The point is, we are book people. That's why we love libraries. And it's why weeding our collections is so very, very hard.

However, our school libraries are a critical educational resource, and we have a responsibility to our schools and district to maintain it--maintain the average age, ensure correct and appropriate content, and the  and cut the deadwood.

I love this article by Doug Johnson about weeding. He brings up many great points about why it's hard to weed, including small budgets for replacement.

One very sweet library media specialist came up to me after I gave a talk on budgets in which I railed about weeding. “But, Doug,” she said, “if we weed, our collection will be too small for our school to meet our accreditation standards.” My tongue-in-check advice was to replace the books with those fake book jacket pieces one finds in furniture stores if the standards only required quantity not quality. Whether directly stated or not, I am quite sure her accreditation standards call for usable books, not just any books in the library. ("Weed!")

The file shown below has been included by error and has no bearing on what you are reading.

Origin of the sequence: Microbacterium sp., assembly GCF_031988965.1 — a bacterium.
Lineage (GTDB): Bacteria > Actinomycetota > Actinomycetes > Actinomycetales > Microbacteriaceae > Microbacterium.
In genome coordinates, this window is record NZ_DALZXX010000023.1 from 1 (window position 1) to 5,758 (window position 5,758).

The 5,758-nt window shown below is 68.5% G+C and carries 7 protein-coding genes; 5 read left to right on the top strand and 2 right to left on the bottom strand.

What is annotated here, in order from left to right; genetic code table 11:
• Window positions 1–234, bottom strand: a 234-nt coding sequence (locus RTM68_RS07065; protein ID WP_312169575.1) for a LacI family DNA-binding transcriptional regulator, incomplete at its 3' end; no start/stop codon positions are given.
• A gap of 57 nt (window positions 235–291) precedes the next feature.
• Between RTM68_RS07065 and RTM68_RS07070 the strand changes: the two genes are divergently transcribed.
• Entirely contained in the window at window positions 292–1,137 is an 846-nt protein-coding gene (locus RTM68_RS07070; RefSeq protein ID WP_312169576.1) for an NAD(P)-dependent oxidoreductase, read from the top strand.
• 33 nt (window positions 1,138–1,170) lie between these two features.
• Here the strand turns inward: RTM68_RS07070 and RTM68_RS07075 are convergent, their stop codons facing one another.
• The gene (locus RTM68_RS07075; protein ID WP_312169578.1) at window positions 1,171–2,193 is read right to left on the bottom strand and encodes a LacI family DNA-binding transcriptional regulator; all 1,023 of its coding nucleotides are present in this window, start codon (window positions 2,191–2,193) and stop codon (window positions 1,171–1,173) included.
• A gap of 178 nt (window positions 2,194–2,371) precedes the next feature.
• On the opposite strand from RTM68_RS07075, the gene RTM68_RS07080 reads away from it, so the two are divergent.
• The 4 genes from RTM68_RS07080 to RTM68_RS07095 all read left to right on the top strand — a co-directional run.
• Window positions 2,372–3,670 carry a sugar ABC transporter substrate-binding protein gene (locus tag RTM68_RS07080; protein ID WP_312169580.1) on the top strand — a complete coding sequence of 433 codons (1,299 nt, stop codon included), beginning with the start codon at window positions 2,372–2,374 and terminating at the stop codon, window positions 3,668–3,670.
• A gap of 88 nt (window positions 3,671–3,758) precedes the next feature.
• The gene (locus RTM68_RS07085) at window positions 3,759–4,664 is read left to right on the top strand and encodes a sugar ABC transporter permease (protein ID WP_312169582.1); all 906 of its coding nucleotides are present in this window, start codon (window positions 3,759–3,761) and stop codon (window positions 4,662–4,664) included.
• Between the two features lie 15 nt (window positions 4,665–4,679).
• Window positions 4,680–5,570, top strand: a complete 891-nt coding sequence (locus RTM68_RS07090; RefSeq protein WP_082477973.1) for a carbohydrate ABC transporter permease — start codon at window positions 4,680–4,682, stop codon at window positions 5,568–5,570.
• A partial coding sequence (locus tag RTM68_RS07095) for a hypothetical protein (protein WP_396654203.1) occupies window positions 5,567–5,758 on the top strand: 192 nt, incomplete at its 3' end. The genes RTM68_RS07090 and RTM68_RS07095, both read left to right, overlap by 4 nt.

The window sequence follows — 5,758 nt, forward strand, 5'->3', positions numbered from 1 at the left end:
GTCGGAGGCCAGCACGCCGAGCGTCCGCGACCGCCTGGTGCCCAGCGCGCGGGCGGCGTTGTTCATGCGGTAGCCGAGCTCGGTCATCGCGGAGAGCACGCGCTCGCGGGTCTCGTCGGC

As states, districts, and schools look at their statistics, it's clear that all public and school libraries could box up a few books and move them to the Great Book Beyond. It's hard for many reasons--finding the time. Choosing the books to go. Having concerns about having a section that is...empty. 

What should we weed? Just a starter list...

  1. Books that no one has read in 3-5 or more years. There might be a reason--unless you just pulled it out from behind a stack of books about "The New ELECTRIC Light!" where it's been mis-shelved for years.